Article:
If the culture filtrate is treated with lysyl endoproteinase, it is possible to detect de-(B30)-Thr-insulin, which is verified by an authentic control on gel electrophoresis.

Furthermore, it is possible to detect the fusion protein in the culture filtrate with insulin antibodies either in an immunoblot or with an insulin RIA.

EXAMPLE 11

The procedure according to Examples 9 and 10 is carried out, but the synthetic fragment (2) (SEQ ID NO: 27, amino acid sequence; SEQ ID NOS: 28 and 29, nucleic acid sequence): ##STR10## is used and the plasmids pKK320 and pKF2, respectively, are obtained in this way.

These plasmids encode a fusion protein which differs from the one according to Examples 9 and 10 in that the first 7 amino acids of tendamistat are followed by aspartic acid (instead of the natural amino acid alanine) and that this is followed by the ninth amino acid in tendamistat, proline. By exchanging alanine for aspartic acid, an additional positive charge is therefore introduced into the ballast portion of the fusion protein. Surprisingly, yields about 20 to 30% higher than in Example 10 are obtained.

EXAMPLE 12

If the procedure according to Examples 9 and 10 is carried out, but the synthetic fragment (3) (SEQ ID NO: 30, amino acid sequence; SEQ ID NOS: 31 and 32, nucleic acid sequence): ##STR11## is used, the plasmids pKK330 and pKF3, respectively, are obtained in this way. These plasmids differ from those according to Examples 9 and 10 in that they encode the first 9 natural amino acids of tendamistat. In comparison with Example 10, yields about 10% higher are obtained.

EXAMPLE 13

The fusion protein encoded by pKK500 contains between the tendamistat portion and the B chain of proinsulin a linker sequence which codes for the amino acids Asn-Ser-Asn-Gly-Lys. (SEQ ID NO. 33) This terminal Lys and the Lys representing the C chain are replaced by Arg as described below. In this procedure, the single StyI cleavage site in the region of codons B30 to A1 in the proinsulin sequence is used.

Isolated plasmid DNA from pKK500 is cut using StyI, digested with S1 nuclease to remove protruding ends and the excess nuclease is extracted using phenol-chloroform. The linearized plasmid is then subsequently cut with EcoRI, and the large fragment is electrophoretically separated off and isolated by electroelution. This fragment is ligated with the synthetic fragment (4) (SEQ ID NO: 34, amino acid sequence; SEQ ID NO: 35, nucleic acid sequence): ##STR12## and the ligation mixture is transformed into E. coli. The desired clones are tested by restriction analysis of the plasmid contained, using the newly developed SstII cleavage site. Furthermore, the entire SPhI-SsTI fragment is sequenced.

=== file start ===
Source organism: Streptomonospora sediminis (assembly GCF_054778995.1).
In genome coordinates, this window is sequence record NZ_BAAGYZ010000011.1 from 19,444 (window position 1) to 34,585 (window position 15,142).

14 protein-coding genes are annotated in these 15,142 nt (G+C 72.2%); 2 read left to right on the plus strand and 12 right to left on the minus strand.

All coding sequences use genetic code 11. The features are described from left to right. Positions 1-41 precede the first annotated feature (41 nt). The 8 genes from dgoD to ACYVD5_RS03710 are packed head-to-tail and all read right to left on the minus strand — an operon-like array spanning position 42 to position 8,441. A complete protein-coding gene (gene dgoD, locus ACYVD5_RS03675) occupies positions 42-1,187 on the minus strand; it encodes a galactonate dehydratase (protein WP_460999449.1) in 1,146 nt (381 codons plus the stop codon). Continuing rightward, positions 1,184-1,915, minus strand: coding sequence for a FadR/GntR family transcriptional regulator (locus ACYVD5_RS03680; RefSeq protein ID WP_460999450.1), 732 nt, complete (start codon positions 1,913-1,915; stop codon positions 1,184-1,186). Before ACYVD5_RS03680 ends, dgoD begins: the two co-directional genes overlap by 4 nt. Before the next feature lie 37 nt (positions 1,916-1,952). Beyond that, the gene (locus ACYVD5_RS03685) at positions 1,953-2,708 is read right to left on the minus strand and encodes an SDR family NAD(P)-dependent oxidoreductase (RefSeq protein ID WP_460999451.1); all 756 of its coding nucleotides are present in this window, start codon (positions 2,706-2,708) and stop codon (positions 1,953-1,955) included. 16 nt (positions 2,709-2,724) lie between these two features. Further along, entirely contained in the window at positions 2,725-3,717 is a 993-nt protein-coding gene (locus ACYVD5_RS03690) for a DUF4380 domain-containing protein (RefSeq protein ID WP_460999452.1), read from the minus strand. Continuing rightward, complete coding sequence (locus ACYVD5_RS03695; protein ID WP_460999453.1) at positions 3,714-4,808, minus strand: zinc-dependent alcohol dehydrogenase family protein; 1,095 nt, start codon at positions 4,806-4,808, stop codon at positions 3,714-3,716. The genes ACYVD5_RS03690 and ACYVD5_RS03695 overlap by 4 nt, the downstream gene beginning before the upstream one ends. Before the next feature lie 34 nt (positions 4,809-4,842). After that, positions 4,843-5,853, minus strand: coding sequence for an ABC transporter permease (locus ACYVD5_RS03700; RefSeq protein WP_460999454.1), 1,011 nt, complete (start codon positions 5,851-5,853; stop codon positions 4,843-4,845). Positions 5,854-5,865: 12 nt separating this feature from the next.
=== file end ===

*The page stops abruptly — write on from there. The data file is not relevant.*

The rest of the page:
In order to express the encoded fusion protein, the fragment, which has been checked by sequence analysis, is ligated into the vector pIJ 702, which has been cut with the same enzymes, resulting in the expression vector pGF4.

The secreted fusion protein encoded by pGF4 can be detected, on the one hand, by the e-amylase inhibitor plate test (EP A 0,161,629, Example 3) and, on the other hand, from the supernatant of the shake culture in analogy with Example 10.

EXAMPLE 14

If fragment (4) is, in analogy with Example 13, inserted into the vectors pKK510, 520 and 530, the vector pKK610, 620 and 630 are obtained. The incorporation of the respective SphI-SstI fragments with the coding sequence for the fusion proteins into the vector pIJ 702 results in the expression vectors pKF11, 12 and 13. The expression of the secreted fusion proteins is tested in analogy with Example 10.

EXAMPLE 15

In order to increase the expression of derivatives of the plasmid pIJ 702, the melanin promoter is deleted therefrom by digestion with PstI and SphI and is replaced by the synthetic fragment (5) (SEQ ID NO: 36): ##STR13##

A tandem construction of the synthetic and the tendamistat promoter is thereby obtained. The plasmid is called pGR110.

If the synthetic fragments (1), (2) and (3) are, after cutting with SphI and SstI, inserted into pGR11O, the expression vectors pGR200, 210 and 220 result. In an analogous way, the expression vectors pGR250, 260 and 270 are obtained with fragment (4).

EXAMPLE 16